What's Up With That? ~ Katy Byrne

Katy Byrne Katy Byrne, MFT is a Psychotherapist in Sonoma, editor and animal lover. Her private practice specializes in: life transitions, couples communication, eating issues, moving forward, conflict resolution and the kitchen sink.

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The ups, downs, and all-arounds

Posted on May 28, 2021 by Katy Byrne

This doozy of a time in history brings many questions and insights. We boomers have stories to tell. The calamities we’ve seen are real and worth sharing. Do we honor elders enough in our community? Do older people respect youth? It’s important because we’re going to need each other going forward. There’s humor, wisdom, and learning in community connection. Eric Utne, a Zoom guest of the Praxis Peace Institute, said: “We’re all in this together, youngers and elders, stumbling and groping and trying to find our way, and we need each other’s help if we are going to leave a habitable planet for future generations.” 

Being alive is a privilege, use it before you lose it. 

This week I was with my friend Boris, talking about dead serious topics. His brother is dying of cancer and it’s a terrible time. As the cold sober conversation unraveled he wobbled with a sore knee trying to help me in the yard. I had an equally swollen knee, so we looked a little like a scene in the film Young Frankenstein with Gene Wilder when Marty Feldman told him to “walk this way….” 

Boris talked about how terrifying three weeks in the hospital was while he suffered from Covid. Before that, a torturous kidney stone. Then he remembered his recent hernia operation. It was getting to be a bit much. Venting was a relief, but I wondered if we sounded like my parents did as they aged. Were we complaining too much? But judgments kill humor, so I decided it was a remedy to just get our emotional hairballs out.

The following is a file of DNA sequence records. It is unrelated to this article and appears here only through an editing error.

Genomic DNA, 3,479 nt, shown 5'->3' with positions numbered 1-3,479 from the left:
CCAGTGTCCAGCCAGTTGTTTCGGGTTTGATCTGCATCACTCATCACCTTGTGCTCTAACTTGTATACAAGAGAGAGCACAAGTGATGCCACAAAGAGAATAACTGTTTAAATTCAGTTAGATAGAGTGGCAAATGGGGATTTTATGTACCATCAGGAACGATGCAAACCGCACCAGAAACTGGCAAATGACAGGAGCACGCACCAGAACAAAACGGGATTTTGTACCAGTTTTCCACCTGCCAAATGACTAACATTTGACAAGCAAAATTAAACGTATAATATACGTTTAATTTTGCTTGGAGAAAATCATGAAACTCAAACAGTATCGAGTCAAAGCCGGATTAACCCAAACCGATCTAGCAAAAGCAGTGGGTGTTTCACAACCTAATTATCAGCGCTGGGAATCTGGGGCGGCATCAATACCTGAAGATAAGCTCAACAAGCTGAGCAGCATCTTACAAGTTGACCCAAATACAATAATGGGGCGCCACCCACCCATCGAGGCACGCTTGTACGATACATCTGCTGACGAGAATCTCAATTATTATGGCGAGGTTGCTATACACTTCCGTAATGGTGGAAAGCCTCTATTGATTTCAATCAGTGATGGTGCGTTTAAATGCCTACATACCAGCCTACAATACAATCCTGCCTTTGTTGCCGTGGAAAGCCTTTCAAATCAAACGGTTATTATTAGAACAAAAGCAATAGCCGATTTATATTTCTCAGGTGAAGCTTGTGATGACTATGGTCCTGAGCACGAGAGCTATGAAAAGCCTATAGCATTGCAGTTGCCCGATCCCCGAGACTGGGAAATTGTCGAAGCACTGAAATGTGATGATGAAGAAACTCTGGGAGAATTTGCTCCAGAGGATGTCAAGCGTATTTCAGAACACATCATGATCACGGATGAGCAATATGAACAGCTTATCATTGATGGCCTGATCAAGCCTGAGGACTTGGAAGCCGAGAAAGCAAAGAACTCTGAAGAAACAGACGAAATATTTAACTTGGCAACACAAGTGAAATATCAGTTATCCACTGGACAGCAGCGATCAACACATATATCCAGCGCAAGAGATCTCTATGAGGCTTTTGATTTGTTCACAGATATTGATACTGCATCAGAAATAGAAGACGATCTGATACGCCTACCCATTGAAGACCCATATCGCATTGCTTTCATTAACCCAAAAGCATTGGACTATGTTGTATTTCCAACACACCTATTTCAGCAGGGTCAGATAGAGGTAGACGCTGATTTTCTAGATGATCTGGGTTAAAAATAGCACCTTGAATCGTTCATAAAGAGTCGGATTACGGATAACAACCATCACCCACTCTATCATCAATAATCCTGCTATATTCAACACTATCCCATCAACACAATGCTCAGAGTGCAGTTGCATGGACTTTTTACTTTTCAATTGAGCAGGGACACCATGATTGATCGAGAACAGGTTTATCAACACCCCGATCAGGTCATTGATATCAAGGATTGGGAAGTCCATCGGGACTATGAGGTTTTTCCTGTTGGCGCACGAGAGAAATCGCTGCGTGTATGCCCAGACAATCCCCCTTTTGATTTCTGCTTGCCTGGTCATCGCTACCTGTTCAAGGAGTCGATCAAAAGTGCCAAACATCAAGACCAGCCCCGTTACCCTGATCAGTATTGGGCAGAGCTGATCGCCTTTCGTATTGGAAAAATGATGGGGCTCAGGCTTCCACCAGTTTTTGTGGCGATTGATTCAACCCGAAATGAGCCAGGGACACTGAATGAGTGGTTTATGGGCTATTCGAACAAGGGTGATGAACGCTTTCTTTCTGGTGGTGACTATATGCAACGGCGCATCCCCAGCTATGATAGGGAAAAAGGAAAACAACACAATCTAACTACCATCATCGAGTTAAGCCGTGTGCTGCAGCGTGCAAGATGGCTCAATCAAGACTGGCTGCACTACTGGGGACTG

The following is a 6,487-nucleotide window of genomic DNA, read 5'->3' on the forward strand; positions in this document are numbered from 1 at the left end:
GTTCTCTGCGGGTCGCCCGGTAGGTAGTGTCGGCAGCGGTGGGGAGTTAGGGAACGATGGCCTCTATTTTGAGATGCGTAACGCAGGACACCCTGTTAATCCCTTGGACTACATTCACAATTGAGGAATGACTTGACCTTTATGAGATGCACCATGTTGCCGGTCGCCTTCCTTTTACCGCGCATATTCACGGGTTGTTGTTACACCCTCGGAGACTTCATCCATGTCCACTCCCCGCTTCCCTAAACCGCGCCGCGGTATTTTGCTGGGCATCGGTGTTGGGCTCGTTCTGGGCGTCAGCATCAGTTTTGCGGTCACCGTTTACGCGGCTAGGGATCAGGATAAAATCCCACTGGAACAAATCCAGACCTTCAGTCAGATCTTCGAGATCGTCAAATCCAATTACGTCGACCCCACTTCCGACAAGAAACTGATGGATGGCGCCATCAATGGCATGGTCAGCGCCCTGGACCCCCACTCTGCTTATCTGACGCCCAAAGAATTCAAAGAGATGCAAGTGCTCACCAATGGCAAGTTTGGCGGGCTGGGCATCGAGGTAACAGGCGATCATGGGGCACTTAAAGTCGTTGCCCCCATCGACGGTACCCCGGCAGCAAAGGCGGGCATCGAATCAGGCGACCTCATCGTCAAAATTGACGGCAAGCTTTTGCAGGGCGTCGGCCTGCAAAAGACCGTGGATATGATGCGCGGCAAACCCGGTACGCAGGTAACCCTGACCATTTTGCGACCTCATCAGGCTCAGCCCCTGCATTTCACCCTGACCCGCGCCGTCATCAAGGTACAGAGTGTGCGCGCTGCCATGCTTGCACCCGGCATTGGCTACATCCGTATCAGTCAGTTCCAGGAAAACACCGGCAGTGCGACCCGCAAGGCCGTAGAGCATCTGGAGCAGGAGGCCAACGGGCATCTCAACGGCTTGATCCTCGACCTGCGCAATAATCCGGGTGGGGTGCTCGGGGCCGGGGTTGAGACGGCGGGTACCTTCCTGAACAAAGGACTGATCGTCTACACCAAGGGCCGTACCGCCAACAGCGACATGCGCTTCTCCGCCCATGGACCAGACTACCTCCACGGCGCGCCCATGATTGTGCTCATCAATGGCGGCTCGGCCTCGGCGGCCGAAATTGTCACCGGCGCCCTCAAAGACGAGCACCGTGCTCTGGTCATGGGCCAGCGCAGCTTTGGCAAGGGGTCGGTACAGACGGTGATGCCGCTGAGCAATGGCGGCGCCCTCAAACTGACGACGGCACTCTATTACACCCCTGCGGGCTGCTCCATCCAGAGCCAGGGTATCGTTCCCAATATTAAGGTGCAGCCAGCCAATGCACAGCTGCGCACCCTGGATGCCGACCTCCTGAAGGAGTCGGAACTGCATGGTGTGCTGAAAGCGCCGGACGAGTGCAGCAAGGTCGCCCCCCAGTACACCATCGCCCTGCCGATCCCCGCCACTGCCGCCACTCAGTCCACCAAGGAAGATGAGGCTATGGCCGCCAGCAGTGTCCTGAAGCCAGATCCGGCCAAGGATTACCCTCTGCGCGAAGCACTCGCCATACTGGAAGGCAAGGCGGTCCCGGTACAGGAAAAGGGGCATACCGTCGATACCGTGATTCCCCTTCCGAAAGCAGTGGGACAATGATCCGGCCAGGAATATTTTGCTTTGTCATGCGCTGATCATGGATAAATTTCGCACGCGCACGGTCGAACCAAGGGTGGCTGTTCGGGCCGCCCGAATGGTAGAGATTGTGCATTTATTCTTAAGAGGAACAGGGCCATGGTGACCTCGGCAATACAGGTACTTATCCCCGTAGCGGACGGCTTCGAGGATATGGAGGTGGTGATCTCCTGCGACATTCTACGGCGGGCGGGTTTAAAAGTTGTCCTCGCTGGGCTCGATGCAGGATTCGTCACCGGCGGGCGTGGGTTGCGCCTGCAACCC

I asked if he wanted to sit but he said he’d rather stand because his back was out of whack from lying in the hospital. Well, I started laughing uncontrollably. I put my hand over my mouth because I was overcome with giggles. Afraid I might roll on the ground, roaring in front of my pained friend, I apologized. “I’m so sorry. I’m flabbergasted about my reaction to your dreadful stories. I don’t know if this laughter is displaced grief or if it’s just my Irish wit.” 

The hard knocks of being silver-haired are challenging, but I thought I could die laughing. Why? Maybe his last comment about how helpful stool softeners were put me over the edge, loosened me up too much? 

Life is short! We are all riding ups and downs. Time is a four-letter word – it goes like potato chips when you’re munching on them, you wonder where they went. We’re all in this together. While youth relocate, look for jobs, and stare at their computers, and elders scratch their heads, planning for an uncertain future, it’s more fun and enriching to stick together. 

In his scientific research on laughter, Provine found: “Solitary chimps, like solitary people, seldom laugh, a result consistent with laughter’s role as a social signal. But chimps and humans differ in the social situations in which they laugh – adult humans laugh most during conversation.” 

Telling our true stories puts us sunny side up. We all know the down side. 

 



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